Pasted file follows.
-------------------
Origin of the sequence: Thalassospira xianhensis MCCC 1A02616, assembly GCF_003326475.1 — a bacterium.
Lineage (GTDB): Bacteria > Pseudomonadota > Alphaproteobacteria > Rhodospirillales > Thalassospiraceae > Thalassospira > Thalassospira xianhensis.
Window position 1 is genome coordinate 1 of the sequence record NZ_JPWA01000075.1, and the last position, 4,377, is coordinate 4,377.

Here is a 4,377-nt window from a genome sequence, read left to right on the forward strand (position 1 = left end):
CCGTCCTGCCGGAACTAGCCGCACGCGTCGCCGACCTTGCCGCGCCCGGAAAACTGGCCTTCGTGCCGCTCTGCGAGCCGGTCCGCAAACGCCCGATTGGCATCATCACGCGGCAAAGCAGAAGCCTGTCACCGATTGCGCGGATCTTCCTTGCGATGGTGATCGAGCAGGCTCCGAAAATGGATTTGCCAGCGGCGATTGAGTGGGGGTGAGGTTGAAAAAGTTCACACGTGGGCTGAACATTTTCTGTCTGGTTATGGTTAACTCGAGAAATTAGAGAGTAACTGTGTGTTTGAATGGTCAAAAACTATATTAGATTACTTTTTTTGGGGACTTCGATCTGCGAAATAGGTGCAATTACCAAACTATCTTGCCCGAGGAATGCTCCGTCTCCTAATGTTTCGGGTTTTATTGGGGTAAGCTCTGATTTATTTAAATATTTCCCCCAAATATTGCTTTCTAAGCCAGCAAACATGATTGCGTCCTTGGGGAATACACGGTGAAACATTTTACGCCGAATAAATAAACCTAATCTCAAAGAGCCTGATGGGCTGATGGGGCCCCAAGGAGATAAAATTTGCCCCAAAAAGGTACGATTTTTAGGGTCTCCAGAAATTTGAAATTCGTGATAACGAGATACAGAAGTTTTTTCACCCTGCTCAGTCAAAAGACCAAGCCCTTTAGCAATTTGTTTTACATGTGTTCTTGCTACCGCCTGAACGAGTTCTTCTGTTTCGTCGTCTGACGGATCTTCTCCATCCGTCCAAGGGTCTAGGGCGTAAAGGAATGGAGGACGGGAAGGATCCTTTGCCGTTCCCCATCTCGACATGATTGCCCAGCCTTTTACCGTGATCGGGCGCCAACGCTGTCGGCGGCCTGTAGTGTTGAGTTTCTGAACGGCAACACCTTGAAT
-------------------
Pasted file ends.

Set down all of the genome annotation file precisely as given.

Origin of the sequence: Thalassospira xianhensis MCCC 1A02616, assembly GCF_003326475.1 — a bacterium.
Lineage (GTDB): Bacteria > Pseudomonadota > Alphaproteobacteria > Rhodospirillales > Thalassospiraceae > Thalassospira > Thalassospira xianhensis.
Window position 1 is genome coordinate 1 of the sequence record NZ_JPWA01000075.1, and the last position, 4,377, is coordinate 4,377.

Here is a 4,377-nt window from a genome sequence, read left to right on the forward strand (position 1 = left end):
CCGTCCTGCCGGAACTAGCCGCACGCGTCGCCGACCTTGCCGCGCCCGGAAAACTGGCCTTCGTGCCGCTCTGCGAGCCGGTCCGCAAACGCCCGATTGGCATCATCACGCGGCAAAGCAGAAGCCTGTCACCGATTGCGCGGATCTTCCTTGCGATGGTGATCGAGCAGGCTCCGAAAATGGATTTGCCAGCGGCGATTGAGTGGGGGTGAGGTTGAAAAAGTTCACACGTGGGCTGAACATTTTCTGTCTGGTTATGGTTAACTCGAGAAATTAGAGAGTAACTGTGTGTTTGAATGGTCAAAAACTATATTAGATTACTTTTTTTGGGGACTTCGATCTGCGAAATAGGTGCAATTACCAAACTATCTTGCCCGAGGAATGCTCCGTCTCCTAATGTTTCGGGTTTTATTGGGGTAAGCTCTGATTTATTTAAATATTTCCCCCAAATATTGCTTTCTAAGCCAGCAAACATGATTGCGTCCTTGGGGAATACACGGTGAAACATTTTACGCCGAATAAATAAACCTAATCTCAAAGAGCCTGATGGGCTGATGGGGCCCCAAGGAGATAAAATTTGCCCCAAAAAGGTACGATTTTTAGGGTCTCCAGAAATTTGAAATTCGTGATAACGAGATACAGAAGTTTTTTCACCCTGCTCAGTCAAAAGACCAAGCCCTTTAGCAATTTGTTTTACATGTGTTCTTGCTACCGCCTGAACGAGTTCTTCTGTTTCGTCGTCTGACGGATCTTCTCCATCCGTCCAAGGGTCTAGGGCGTAAAGGAATGGAGGACGGGAAGGATCCTTTGCCGTTCCCCATCTCGACATGATTGCCCAGCCTTTTACCGTGATCGGGCGCCAACGCTGTCGGCGGCCTGTAGTGTTGAGTTTCTGAACGGCAACACCTTGAAT